FCC's argument against voter discretion is out of bounds

13 November 2015 by Steve Blum
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Voters don’t have to stick to the story you give them.

Local governments are not private businesses and are not managed as if they were. That simple fact of life seems to be bothering the Federal Communications Commission. In its defence of its preemption of state restrictions on municipal broadband systems, filed with a federal appeals court, the FCC points to commonplace public disclosure, debate and voting requirements imposed by North Carolina as attempts to regulate interstate commerce rather than govern municipalities

These include a requirement that the city hold public hearings and a special election. As the agency explained, taken alone such requirements might not constitute a barrier to infrastructure deployment, or serve to regulate the competitive landscape. On closer examination, however, it becomes clear that the requirements do exactly what the title of the bill states—regulate broadband competition. For example, the law requires that the city provide notice of the public hearing 45 days in advance to “companies that have requested service,” that private communications companies be permitted to participate fully in the hearing, and that the city make available its full business plan in advance. Although many municipal services, such as electric and water service, may require substantial expenditures, these specific provisions are unique to the provision of broadband service.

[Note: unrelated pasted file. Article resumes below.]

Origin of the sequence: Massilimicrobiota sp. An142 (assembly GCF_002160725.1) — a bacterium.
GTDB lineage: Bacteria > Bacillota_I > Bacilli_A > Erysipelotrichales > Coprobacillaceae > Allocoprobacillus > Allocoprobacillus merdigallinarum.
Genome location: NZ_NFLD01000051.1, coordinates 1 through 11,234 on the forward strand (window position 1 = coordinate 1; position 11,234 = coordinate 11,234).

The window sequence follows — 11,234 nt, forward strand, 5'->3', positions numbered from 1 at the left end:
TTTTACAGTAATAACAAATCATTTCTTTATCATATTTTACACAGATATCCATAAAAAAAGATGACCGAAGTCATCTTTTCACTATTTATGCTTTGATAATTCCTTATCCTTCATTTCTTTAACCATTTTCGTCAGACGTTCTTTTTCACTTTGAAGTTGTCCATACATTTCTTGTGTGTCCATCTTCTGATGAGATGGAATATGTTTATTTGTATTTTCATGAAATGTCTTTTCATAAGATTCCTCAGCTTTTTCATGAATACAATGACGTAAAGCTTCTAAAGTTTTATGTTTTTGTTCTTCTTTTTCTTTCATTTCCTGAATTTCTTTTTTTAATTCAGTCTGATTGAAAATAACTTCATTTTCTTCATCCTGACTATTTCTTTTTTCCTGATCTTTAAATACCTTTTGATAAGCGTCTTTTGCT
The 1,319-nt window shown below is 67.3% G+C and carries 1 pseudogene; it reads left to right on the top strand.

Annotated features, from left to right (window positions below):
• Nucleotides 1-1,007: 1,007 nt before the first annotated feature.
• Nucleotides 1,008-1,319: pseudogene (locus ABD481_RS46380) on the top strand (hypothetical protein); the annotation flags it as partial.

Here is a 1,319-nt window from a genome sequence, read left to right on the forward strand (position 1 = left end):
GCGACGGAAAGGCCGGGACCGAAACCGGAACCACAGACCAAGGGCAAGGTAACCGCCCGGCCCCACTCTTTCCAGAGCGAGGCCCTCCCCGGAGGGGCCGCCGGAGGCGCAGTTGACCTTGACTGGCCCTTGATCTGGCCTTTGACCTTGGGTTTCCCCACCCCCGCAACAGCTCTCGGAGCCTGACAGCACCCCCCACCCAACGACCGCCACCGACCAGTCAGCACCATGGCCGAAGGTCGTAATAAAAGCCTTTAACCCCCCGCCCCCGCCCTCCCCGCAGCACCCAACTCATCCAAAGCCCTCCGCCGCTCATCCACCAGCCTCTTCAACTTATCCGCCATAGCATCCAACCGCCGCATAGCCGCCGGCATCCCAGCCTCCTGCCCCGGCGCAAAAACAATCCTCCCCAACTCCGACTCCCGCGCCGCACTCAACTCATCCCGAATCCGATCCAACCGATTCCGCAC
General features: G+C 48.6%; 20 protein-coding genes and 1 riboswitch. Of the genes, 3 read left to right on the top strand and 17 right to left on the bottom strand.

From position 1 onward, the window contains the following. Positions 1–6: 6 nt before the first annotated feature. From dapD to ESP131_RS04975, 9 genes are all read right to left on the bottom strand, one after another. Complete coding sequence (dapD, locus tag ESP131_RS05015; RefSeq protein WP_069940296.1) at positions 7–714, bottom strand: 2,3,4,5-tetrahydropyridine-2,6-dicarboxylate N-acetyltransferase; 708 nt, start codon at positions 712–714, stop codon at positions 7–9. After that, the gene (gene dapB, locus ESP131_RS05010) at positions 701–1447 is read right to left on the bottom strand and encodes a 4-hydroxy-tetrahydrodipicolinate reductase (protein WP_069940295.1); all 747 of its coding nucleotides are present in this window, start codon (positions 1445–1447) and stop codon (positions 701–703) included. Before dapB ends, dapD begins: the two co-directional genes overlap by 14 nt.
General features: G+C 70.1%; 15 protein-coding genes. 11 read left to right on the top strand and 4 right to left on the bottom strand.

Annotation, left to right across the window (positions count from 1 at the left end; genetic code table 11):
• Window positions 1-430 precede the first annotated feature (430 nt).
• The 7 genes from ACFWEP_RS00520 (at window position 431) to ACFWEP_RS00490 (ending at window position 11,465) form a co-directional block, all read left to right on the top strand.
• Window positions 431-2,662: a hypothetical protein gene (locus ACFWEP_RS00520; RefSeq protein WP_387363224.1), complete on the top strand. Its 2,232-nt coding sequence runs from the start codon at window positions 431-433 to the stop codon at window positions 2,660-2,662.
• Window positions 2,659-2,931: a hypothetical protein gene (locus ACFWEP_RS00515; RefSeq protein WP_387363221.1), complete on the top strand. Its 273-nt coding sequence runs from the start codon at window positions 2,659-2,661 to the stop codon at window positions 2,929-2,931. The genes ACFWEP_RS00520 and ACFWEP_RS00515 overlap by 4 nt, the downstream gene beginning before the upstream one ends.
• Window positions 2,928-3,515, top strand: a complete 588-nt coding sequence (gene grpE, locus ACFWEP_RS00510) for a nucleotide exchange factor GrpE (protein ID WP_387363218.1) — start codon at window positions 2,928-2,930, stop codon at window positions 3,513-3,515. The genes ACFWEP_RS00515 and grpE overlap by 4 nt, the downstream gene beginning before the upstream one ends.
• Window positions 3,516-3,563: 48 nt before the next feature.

Not everything needs to go to a vote of the people but it’s perfectly reasonable for a state, via elected representatives or public ballot, to set particular hurdles for particular municipal decisions. Broadband is – as the FCC relentlessly and correctly argues – a competitive business. As such, voters might have different concerns than with, say, a monopoly electric or water utility. Personally, I think electric and water utility decisions should go to a vote too, but I’m from California so I guess I would. North Carolinians can and should do things their own way.

When a vote or hearing is held, though, full public disclosure is an absolute necessity and notification of interested parties is course of business. Public agencies will resist – it’s in the nature of any bureaucratic or political entity – so we have various freedom of information laws to ensure it. If a publicly traded corporation tried to withhold relevant relevant business case information ahead of a stock offer, its executives might well go to jail. Absent state disclosure requirements, though, local officials are free to put potentially risky broadband investments to a vote with only minimal information, as they did in Longmont, Colorado.

The FCC’s preemption defence is weak – even the federal justice department seems to think so – but that’s no excuse for trying to undermine the democratic process.